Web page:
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Workers walk past a storage tank at the Kaleikino oil pumping station of Transneft Kama Region near Almetyevsk, Russia April 27, 2022. REUTERS/Alexey NasyrovALEXEY NASYROV/Reuters

Ottawa is banning Canadian companies from providing dozens of services to Russia’s oil, natural gas and chemical industries in a further effort to choke off Moscow’s access to petroleum revenue.

Foreign Affairs Minister Mélanie Joly said on Wednesday that Canada will ban the provision of 28 services “vital for the operation” of petroleum and chemical industries, including technical, management, accounting and advertising work.

It also includes construction, transport services, research and development or repairs, the government said.

Russia’s petroleum industry accounts for about half of Moscow’s budget revenue. Canada was the first Group of Seven country to slap sanctions on Russian oil after the invasion of Ukraine, and the Russian energy sector has seen significantly decreased production this year as Western sanctions – both informal and formal – take effect.

Lawyer John Boscariol, head of McCarthy Tétrault’s trade and investment group, said his phone was “ringing off the hook” with queries from clients on the Canadian ban.

He called the announcement “really significant” and noted Canada’s rules are broader than what other countries have announced. Ottawa has not granted businesses a grace period to stop working for Russia or a grandfather exemption for existing deals.

“There is not even a provision for winding down a deal – 10, 30 or 60 days to get your equipment out of there,” Mr. Boscariol said.

He said this will also not only cover companies in Canada but Canadian citizens and firms working anywhere around the world. It will also extend to any work that could indirectly help Russia.

Ukraine’s new ambassador to Canada, Yulia Kovaliv, who was sitting on stage at the Global Energy Show in Calgary when the new sanctions were announced, welcomed the news.

“I think everybody in Canada is watching us and hearing us,” the Ukrainian envoy said. “Energy is war, too, and we need all together to address it.”

Ms. Kovaliv also thanked Canadian companies that have already cut their operations in Russia, and implored those yet to do so to make a move.

“We call to stop the operations in Russian energy sector, because this is the biggest sector that fuels the Russian war against Ukraine,” she said.

The measures announced Wednesday can be traced back to a G7 leader’s statement in early May where Prime Minister Justin Trudeau and his counterparts pledged to “take measures to prohibit or otherwise prevent the provision of key services on which Russia depends” in order to “reinforce Russia’s isolation across all sectors of its economy.”

Ms. Joly said the ban in tandem with similar measures in other Western countries are intended to press Russian President Vladimir Putin “to immediately withdraw his forces from Ukrainian soil.”

The Russian embassy in Canada said in a statement that the new sanctions only further deprive Canadian entrepreneurs of the opportunity to earn money from doing business with Russia and described them as an empty political gesture that only hurts Canadian interests.

Toronto-based trade lawyer Cyndee Todgham Cherniak said it’s rare to see many of these services affected by sanctions.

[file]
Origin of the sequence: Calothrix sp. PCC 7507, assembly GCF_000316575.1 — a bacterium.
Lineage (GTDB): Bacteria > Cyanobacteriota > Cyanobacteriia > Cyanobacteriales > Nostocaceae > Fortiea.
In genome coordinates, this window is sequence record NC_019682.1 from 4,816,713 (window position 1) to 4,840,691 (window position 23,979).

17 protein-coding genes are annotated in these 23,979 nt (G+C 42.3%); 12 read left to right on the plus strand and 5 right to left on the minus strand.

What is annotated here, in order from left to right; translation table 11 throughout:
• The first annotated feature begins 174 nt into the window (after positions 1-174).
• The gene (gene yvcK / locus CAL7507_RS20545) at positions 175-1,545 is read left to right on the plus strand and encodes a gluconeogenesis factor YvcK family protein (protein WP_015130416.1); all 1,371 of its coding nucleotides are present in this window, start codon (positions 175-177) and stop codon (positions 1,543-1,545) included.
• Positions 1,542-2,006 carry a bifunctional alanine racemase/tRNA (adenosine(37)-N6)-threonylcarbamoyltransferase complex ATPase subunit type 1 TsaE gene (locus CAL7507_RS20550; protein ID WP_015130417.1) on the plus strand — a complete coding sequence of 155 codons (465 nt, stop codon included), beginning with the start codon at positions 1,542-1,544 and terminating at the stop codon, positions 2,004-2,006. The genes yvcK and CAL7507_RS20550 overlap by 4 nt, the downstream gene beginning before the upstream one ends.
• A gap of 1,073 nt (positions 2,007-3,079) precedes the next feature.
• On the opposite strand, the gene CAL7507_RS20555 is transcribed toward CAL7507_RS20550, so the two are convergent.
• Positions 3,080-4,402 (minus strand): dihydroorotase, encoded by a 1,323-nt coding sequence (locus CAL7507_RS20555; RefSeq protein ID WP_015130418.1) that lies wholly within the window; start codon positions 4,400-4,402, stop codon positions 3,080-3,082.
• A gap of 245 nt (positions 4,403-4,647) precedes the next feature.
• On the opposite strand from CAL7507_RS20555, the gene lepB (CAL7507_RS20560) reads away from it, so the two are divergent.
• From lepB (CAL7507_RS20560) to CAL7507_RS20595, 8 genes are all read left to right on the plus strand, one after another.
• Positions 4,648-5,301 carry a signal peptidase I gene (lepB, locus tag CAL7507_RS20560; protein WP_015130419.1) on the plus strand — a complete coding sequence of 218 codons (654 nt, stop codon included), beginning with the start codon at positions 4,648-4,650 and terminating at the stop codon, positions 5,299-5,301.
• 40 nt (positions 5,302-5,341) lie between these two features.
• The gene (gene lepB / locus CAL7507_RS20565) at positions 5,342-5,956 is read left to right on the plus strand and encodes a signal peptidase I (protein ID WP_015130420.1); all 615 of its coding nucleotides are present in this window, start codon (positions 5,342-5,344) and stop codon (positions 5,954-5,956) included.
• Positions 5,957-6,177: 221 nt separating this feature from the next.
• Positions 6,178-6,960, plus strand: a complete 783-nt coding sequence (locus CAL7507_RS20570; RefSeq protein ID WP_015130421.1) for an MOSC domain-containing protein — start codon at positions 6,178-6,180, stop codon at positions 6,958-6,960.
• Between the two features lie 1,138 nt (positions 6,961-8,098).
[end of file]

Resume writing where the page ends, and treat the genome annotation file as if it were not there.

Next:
“Technical services, management, accounting, advertising services – I have never seen those services targeted before,” she said.

“It remains to be seen whether these measures will significantly hurt Russia as other countries such as China which are not applying sanctions on Moscow step up to fill the void left by Western nations.”

Some in Alberta’s oil patch said it’s unclear what real effect the new sanctions announcement will have, and who exactly it’s meant to apply to.

Stifel analyst Cole Pereira said the impact of sanctions on the Canadian oil field-service firms relating to Russian operations would be “relatively immaterial,” as Calgary’s Calfrac Well Services Ltd. is the “only substantial Canadian-based oil field-service firm with material Russian operations, and the company has already announced it has initiated a plan to sell this business.”

Calfrac, which provides oil field services such as hydraulic fracturing in Canada, the U.S., Argentina and Russia, announced in May that it plans to sell its Russian operations, targeting a divestiture by the end of this year.

Speaking to The Globe and Mail, Mike Olinek, Calfrac’s chief financial officer, said the company had just learned about Wednesday’s announcement.

“We’re undertaking to review the sanctions and understand what the impacts could be to the company,” he said.

At Rystad Energy, Mark Quesada said that since Calfrac has already made clear its plans to sell its Russian assets and has classified them as “held for sale” in company financial statements, “the net impact of these new sanctions are irrelevant from Calfrac’s perspective.”

Other services included in the new sanctions list are likely not purely Canadian, such as management consulting firms, said Mr. Quesada, a senior analyst based in Calgary.

“Fundamentally, the services which are entirely Canadian and are tied to oil, gas and chemicals in Russia are largely marginal in size, which mutes the impact of these sanctions from a Russian perspective,” he added.

Wednesday’s sanctions list “is on par with the announcement to ban the import of Russian crude oil and petrochemicals into Canada, for which there are marginal volumes being imported. In many instances, corporations have taken the lead on suspending or shutting down business operations within Russia prior to these additional sanctions.”

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